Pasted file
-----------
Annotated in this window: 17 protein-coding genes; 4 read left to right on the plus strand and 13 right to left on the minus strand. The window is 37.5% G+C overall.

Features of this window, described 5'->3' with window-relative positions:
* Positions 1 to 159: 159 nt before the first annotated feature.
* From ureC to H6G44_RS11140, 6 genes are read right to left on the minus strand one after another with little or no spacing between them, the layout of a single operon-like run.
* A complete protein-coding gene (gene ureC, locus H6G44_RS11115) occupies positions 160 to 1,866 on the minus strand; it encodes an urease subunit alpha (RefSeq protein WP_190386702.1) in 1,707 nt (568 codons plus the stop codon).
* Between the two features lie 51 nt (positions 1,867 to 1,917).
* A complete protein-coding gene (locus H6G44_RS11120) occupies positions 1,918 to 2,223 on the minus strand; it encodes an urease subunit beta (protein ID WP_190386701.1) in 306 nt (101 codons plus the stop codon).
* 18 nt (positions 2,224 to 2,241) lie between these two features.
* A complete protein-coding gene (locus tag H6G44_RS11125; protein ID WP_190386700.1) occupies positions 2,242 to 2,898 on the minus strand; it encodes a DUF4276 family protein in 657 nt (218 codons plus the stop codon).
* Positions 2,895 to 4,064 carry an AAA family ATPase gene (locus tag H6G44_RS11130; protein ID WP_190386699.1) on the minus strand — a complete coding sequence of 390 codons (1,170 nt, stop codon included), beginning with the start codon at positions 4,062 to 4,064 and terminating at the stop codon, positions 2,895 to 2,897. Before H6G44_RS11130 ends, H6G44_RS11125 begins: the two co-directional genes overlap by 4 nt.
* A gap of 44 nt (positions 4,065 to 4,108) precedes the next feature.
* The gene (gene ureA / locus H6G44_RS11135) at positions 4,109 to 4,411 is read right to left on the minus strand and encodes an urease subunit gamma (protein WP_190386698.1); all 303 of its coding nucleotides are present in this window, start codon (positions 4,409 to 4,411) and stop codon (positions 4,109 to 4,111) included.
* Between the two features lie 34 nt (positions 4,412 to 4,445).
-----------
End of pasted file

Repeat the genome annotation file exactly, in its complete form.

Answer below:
Annotated in this window: 17 protein-coding genes; 4 read left to right on the plus strand and 13 right to left on the minus strand. The window is 37.5% G+C overall.

Features of this window, described 5'->3' with window-relative positions:
* Positions 1 to 159: 159 nt before the first annotated feature.
* From ureC to H6G44_RS11140, 6 genes are read right to left on the minus strand one after another with little or no spacing between them, the layout of a single operon-like run.
* A complete protein-coding gene (gene ureC, locus H6G44_RS11115) occupies positions 160 to 1,866 on the minus strand; it encodes an urease subunit alpha (RefSeq protein WP_190386702.1) in 1,707 nt (568 codons plus the stop codon).
* Between the two features lie 51 nt (positions 1,867 to 1,917).
* A complete protein-coding gene (locus H6G44_RS11120) occupies positions 1,918 to 2,223 on the minus strand; it encodes an urease subunit beta (protein ID WP_190386701.1) in 306 nt (101 codons plus the stop codon).
* 18 nt (positions 2,224 to 2,241) lie between these two features.
* A complete protein-coding gene (locus tag H6G44_RS11125; protein ID WP_190386700.1) occupies positions 2,242 to 2,898 on the minus strand; it encodes a DUF4276 family protein in 657 nt (218 codons plus the stop codon).
* Positions 2,895 to 4,064 carry an AAA family ATPase gene (locus tag H6G44_RS11130; protein ID WP_190386699.1) on the minus strand — a complete coding sequence of 390 codons (1,170 nt, stop codon included), beginning with the start codon at positions 4,062 to 4,064 and terminating at the stop codon, positions 2,895 to 2,897. Before H6G44_RS11130 ends, H6G44_RS11125 begins: the two co-directional genes overlap by 4 nt.
* A gap of 44 nt (positions 4,065 to 4,108) precedes the next feature.
* The gene (gene ureA / locus H6G44_RS11135) at positions 4,109 to 4,411 is read right to left on the minus strand and encodes an urease subunit gamma (protein WP_190386698.1); all 303 of its coding nucleotides are present in this window, start codon (positions 4,409 to 4,411) and stop codon (positions 4,109 to 4,111) included.
* Between the two features lie 34 nt (positions 4,412 to 4,445).